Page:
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Just a few minutes prior to this photo, I was taking pictures of an Edmonton bound loaded sulphur train. As the caboose went by, in the distance you could see the section men were following close behind (it was after 12:30 and time for a dinner stop at Gibbons). Glad I waited for a photo as the fellows inside gave me a nice clear "rabbit ears" through the window. These new speeders were not many years old at this time. But, just like the yard cabs I made mention of in a previous caption, they did not last long. Trucks became the norm for traveling the rails. I have made a few trips myself in a speeder and comfortable they are not. I'm sure most enjoyed the move to truck cabs, certainly more comfy, quiet and warm. Photo taken just east of the highway overpass at Gibbons.
Copyright Notice: This image ©L. Parks all rights reserved.



Caption: Just a few minutes prior to this photo, I was taking pictures of an Edmonton bound loaded sulphur train. As the caboose went by, in the distance you could see the section men were following close behind (it was after 12:30 and time for a dinner stop at Gibbons). Glad I waited for a photo as the fellows inside gave me a nice clear "rabbit ears" through the window. These new speeders were not many years old at this time. But, just like the yard cabs I made mention of in a previous caption, they did not last long. Trucks became the norm for traveling the rails. I have made a few trips myself in a speeder and comfortable they are not. I'm sure most enjoyed the move to truck cabs, certainly more comfy, quiet and warm. Photo taken just east of the highway overpass at Gibbons.

Photographer:
L. Parks [113] (more) (contact)
Date: 05/25/1989 (search)
Railway: Canadian National (search)
Reporting Marks: CN 176-16 (search)
Train Symbol: Speeder (search)
Subdivision/SNS: Coronado Sub. (search)
City/Town: Gibbons (search)
Province: Alberta (search)
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Photo ID: 38834

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9 Comments
  1. Hi Larry. My recent posting of a CN Woodings motor car has prompted me to make a correction to my January 16, 2020 comment to your above photo. The car you photographed is a Woodings Railcar model CBL (4-man section car), and not a model CBI (2-man inspection car. You can tell by the double hinged, extra wide two-piece side door it is a slightly larger car. CN track motor cars were numbered as follows (during my tenure at HQ)
    CN 130-xx through CN 149-xx 2-man inspection cars
    CN 150-xx through CN 179-xx 4-man section cars
    CN 180-xx through CN 195-xx 8-man gang cars
    There were some exceptions to this numbering system throughout the years such as CN Telecommunications motor cars having numbers in the CN 100-xx range.

  2. Does anyone know if this speeder still exists? Lots of surplus CN equipment has been sold off including lots of Fairmonts and Woodings cars.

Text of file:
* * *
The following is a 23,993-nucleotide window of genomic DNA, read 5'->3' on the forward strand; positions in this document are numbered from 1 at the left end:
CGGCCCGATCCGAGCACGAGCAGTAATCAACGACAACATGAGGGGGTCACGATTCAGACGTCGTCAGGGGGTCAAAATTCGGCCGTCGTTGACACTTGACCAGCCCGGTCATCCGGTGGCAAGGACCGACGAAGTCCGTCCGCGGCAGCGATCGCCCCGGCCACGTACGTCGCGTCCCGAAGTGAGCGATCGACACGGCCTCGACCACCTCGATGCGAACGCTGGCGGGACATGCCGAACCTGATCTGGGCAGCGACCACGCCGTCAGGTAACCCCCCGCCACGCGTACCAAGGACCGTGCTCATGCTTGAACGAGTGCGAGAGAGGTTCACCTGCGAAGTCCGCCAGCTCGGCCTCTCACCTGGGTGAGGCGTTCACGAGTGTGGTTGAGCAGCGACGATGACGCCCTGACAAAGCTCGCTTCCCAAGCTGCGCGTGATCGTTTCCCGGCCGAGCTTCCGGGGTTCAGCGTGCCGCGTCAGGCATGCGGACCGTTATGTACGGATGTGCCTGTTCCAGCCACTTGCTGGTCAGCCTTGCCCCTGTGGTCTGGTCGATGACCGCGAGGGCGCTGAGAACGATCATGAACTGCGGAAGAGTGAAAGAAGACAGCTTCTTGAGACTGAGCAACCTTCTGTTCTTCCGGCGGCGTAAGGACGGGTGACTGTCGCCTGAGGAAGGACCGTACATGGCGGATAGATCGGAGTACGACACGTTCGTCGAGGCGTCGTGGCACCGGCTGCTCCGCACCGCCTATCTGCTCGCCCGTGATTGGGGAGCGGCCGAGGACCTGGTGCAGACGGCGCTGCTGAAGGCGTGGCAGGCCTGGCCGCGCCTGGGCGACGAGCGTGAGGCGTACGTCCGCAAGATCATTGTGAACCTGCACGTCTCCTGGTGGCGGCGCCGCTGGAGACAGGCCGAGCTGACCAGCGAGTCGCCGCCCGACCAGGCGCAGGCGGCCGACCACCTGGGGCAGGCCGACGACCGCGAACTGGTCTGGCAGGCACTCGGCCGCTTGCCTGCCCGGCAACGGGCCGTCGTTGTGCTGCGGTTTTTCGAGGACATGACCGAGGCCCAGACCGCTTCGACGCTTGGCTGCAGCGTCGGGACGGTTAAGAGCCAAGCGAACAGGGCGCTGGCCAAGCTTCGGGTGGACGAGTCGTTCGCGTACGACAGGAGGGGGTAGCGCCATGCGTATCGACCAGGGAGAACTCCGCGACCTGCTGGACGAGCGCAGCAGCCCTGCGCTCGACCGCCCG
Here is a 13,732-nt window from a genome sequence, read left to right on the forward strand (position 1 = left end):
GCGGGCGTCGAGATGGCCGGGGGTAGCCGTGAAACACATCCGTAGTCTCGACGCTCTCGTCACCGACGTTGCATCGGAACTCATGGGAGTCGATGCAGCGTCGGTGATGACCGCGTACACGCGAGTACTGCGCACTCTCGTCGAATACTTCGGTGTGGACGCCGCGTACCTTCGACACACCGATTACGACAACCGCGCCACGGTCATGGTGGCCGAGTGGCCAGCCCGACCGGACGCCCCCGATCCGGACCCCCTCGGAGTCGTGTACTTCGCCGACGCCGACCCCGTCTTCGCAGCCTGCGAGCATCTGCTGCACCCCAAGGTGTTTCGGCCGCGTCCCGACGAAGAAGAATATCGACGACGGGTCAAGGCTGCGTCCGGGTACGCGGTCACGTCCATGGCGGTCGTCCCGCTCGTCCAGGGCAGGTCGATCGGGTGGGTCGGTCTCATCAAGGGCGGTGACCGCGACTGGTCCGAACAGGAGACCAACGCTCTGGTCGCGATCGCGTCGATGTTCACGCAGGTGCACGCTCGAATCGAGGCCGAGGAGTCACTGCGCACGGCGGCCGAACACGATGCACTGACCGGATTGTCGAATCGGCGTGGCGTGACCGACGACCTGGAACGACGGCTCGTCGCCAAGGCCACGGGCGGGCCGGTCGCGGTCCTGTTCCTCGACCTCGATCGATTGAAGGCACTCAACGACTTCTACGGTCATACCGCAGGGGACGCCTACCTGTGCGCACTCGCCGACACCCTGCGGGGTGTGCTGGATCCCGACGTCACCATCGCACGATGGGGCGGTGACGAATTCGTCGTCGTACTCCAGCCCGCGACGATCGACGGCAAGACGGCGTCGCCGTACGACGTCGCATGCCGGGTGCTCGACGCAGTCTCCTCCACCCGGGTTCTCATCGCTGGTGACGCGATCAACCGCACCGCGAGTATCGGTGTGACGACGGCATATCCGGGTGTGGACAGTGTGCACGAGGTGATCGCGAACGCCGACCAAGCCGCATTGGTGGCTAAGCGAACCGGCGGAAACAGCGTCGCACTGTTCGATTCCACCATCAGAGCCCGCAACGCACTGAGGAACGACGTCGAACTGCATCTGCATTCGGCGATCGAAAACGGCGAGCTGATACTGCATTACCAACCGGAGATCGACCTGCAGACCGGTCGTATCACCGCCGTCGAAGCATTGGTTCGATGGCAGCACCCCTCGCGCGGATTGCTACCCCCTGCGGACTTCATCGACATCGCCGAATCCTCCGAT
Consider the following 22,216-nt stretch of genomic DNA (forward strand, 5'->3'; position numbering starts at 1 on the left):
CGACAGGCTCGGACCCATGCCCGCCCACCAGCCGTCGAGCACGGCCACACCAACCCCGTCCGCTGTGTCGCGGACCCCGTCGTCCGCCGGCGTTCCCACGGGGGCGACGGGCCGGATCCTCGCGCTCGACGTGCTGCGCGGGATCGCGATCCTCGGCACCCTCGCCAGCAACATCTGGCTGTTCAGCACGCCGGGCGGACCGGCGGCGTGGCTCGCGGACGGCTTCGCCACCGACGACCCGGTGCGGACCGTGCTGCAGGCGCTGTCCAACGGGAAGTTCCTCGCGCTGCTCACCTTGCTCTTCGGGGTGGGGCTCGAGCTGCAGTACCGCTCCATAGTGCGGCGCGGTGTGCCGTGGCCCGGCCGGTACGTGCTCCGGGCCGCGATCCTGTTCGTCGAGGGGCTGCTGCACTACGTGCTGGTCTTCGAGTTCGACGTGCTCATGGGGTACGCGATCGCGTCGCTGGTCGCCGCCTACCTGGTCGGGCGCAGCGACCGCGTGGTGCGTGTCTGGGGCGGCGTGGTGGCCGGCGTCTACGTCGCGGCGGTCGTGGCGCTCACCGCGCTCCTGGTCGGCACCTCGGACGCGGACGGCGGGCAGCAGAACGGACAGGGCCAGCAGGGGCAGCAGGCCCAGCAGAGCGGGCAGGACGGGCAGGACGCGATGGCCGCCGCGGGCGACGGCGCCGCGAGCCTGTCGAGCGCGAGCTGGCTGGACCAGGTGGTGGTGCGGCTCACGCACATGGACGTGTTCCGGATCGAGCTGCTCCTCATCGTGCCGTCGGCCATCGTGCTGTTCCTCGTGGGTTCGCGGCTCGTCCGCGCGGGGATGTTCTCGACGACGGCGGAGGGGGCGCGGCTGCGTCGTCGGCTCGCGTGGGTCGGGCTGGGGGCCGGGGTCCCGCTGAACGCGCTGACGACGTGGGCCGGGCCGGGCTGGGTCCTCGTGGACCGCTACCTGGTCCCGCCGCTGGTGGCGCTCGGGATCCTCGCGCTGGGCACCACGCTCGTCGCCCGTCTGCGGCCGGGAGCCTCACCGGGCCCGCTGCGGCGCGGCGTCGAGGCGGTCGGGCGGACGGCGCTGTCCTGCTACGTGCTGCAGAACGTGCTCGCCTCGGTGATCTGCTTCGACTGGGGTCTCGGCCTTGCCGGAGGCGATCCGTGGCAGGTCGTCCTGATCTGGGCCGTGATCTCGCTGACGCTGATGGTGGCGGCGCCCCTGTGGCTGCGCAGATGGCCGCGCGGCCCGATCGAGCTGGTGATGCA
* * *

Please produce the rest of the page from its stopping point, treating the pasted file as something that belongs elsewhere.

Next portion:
3. Larry, great to see you back!! Another set of fantastic pictures, you have any of the freights at Gibbons?

  4. Thanks Larry. FYI, I started my railway career in 1969 as a CN extra gang labourer in northern Ontario during the summer school break. I hired on full time with CN in 1971 as a sectionman in Jarvis, ON then transferred to the Work Equipment Department in the fall of 1972 in Toronto, ON. I spent the next 18 years in work equipment, in various locations, in a variety of increasingly responsible positions. From 1979 to 1982 I was at CN System H.Q. in Montreal with responsibility for specification writing and the acquisition of new work equipment system wide. I left CN at the end of 1990 and worked the next 28 years in the railway supply industry representing major work equipment manufacturers to the industry. I retired in March of 2018 after 49 years in the railway industry. As for the Woodings track motor cars (speeders as you say), I conducted inspections and testing on them in the early 80′s when they were first produced, so I have a little first-hand knowledge. :-)

  5. Thanks Paul. I was hoping you would leave an informed comment on these, at the time, new speeders. You must have access to a small library of books on rail equipment and such. Your generosity in sharing is very appreciated. :-)

  6. This particular track motor car is a Woodings Railcar model CBI 2-man inspection car. They were manufactured in Alexandria, ON in the 1980′s. For a very brief time Woodings attempted to be the competition to Fairmont Railway Motors for the supply of inspection & section type motor cars, but, hi-rail vehicles would slowly put an end to era of these noisy, cramped vehicles.

  7. I cannot argue that the vehicles used today have many benefits. As a track side observer, I do miss the speeders and the little wagons they pulled. They were a very integral part of railroading. The section crews were a part of my scanning system in those days. If you saw them out working on the track, no trains at the present time. When they came zipping back into town, something was up and their radio’s were easy to be overheard, letting you know exactly what was coming or going to happen. Thanks for your comments guys. :-)

  8. That looks like fun to ride, and a chiropractor’s dream.

  9. I wondered when someone was going to post a picture of one of these hot rods!! :o )
    Looks good!

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